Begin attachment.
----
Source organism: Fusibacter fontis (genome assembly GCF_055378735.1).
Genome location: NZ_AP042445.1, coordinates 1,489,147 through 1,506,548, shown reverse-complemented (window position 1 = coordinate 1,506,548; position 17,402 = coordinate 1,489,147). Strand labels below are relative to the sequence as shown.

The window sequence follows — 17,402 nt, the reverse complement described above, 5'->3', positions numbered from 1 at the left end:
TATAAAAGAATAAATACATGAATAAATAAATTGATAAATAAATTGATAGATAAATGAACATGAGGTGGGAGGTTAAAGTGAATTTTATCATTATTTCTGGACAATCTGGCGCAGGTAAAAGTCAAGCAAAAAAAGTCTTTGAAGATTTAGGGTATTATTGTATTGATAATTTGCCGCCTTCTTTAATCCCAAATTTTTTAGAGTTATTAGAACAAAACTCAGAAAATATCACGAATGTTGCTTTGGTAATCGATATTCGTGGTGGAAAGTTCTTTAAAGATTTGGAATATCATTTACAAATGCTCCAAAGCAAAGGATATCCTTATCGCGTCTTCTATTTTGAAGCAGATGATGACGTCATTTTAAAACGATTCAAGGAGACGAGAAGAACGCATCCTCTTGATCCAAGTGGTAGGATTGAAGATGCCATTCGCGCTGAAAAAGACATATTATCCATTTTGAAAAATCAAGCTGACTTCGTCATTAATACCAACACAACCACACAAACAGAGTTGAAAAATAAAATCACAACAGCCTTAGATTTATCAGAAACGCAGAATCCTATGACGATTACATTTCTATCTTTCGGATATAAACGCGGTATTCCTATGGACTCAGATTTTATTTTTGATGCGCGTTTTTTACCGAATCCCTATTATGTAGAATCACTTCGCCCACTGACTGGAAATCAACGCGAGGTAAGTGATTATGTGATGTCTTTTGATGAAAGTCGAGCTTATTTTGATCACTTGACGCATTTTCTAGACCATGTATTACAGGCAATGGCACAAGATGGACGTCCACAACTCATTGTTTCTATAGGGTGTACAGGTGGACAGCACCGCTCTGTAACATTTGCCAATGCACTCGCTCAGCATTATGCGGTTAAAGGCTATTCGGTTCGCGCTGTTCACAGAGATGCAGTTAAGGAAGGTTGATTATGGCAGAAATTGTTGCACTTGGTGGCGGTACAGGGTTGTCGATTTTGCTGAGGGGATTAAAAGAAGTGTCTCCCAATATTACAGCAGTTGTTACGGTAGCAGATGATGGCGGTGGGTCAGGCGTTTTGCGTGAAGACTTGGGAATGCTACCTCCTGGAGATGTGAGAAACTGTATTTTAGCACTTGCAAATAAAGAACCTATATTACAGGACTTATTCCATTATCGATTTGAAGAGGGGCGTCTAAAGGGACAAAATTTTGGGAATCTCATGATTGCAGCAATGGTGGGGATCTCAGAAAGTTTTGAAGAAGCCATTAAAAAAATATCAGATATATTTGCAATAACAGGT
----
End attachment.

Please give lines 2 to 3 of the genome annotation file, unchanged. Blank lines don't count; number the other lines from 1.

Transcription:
Genome location: NZ_AP042445.1, coordinates 1,489,147 through 1,506,548, shown reverse-complemented (window position 1 = coordinate 1,506,548; position 17,402 = coordinate 1,489,147). Strand labels below are relative to the sequence as shown.

The window sequence follows — 17,402 nt, the reverse complement described above, 5'->3', positions numbered from 1 at the left end: